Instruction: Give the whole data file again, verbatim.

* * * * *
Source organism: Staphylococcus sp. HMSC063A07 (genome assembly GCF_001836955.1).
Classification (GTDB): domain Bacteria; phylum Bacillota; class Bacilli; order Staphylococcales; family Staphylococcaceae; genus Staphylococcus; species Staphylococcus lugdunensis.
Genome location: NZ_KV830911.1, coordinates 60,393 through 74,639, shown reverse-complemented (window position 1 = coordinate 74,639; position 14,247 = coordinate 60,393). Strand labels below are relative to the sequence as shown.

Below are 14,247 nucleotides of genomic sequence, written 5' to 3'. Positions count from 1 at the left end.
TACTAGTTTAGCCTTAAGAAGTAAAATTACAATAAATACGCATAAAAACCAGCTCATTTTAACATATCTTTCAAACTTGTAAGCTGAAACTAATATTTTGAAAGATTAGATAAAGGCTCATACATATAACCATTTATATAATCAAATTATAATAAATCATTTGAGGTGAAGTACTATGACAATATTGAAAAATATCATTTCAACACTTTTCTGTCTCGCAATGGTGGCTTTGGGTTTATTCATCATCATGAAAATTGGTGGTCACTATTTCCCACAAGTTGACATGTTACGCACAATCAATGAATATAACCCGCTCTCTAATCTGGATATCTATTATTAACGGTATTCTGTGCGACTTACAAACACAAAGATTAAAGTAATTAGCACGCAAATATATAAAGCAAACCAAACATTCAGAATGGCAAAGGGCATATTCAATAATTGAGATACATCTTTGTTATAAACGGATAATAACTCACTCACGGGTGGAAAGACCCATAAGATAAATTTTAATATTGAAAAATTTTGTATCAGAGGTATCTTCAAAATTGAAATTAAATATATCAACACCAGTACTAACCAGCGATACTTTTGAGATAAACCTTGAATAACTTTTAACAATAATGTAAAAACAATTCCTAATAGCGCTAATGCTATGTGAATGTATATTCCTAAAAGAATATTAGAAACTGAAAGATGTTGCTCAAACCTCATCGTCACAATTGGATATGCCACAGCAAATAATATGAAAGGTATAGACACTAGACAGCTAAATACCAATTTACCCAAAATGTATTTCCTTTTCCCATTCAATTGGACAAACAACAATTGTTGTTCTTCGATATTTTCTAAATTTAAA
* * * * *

Source organism: Staphylococcus sp. HMSC063A07 (genome assembly GCF_001836955.1).
Classification (GTDB): domain Bacteria; phylum Bacillota; class Bacilli; order Staphylococcales; family Staphylococcaceae; genus Staphylococcus; species Staphylococcus lugdunensis.
Genome location: NZ_KV830911.1, coordinates 60,393 through 74,639, shown reverse-complemented (window position 1 = coordinate 74,639; position 14,247 = coordinate 60,393). Strand labels below are relative to the sequence as shown.

Below are 14,247 nucleotides of genomic sequence, written 5' to 3'. Positions count from 1 at the left end.
TACTAGTTTAGCCTTAAGAAGTAAAATTACAATAAATACGCATAAAAACCAGCTCATTTTAACATATCTTTCAAACTTGTAAGCTGAAACTAATATTTTGAAAGATTAGATAAAGGCTCATACATATAACCATTTATATAATCAAATTATAATAAATCATTTGAGGTGAAGTACTATGACAATATTGAAAAATATCATTTCAACACTTTTCTGTCTCGCAATGGTGGCTTTGGGTTTATTCATCATCATGAAAATTGGTGGTCACTATTTCCCACAAGTTGACATGTTACGCACAATCAATGAATATAACCCGCTCTCTAATCTGGATATCTATTATTAACGGTATTCTGTGCGACTTACAAACACAAAGATTAAAGTAATTAGCACGCAAATATATAAAGCAAACCAAACATTCAGAATGGCAAAGGGCATATTCAATAATTGAGATACATCTTTGTTATAAACGGATAATAACTCACTCACGGGTGGAAAGACCCATAAGATAAATTTTAATATTGAAAAATTTTGTATCAGAGGTATCTTCAAAATTGAAATTAAATATATCAACACCAGTACTAACCAGCGATACTTTTGAGATAAACCTTGAATAACTTTTAACAATAATGTAAAAACAATTCCTAATAGCGCTAATGCTATGTGAATGTATATTCCTAAAAGAATATTAGAAACTGAAAGATGTTGCTCAAACCTCATCGTCACAATTGGATATGCCACAGCAAATAATATGAAAGGTATAGACACTAGACAGCTAAATACCAATTTACCCAAAATGTATTTCCTTTTCCCATTCAATTGGACAAACAACAATTGTTGTTCTTCGATATTTTCTAAATTTAAA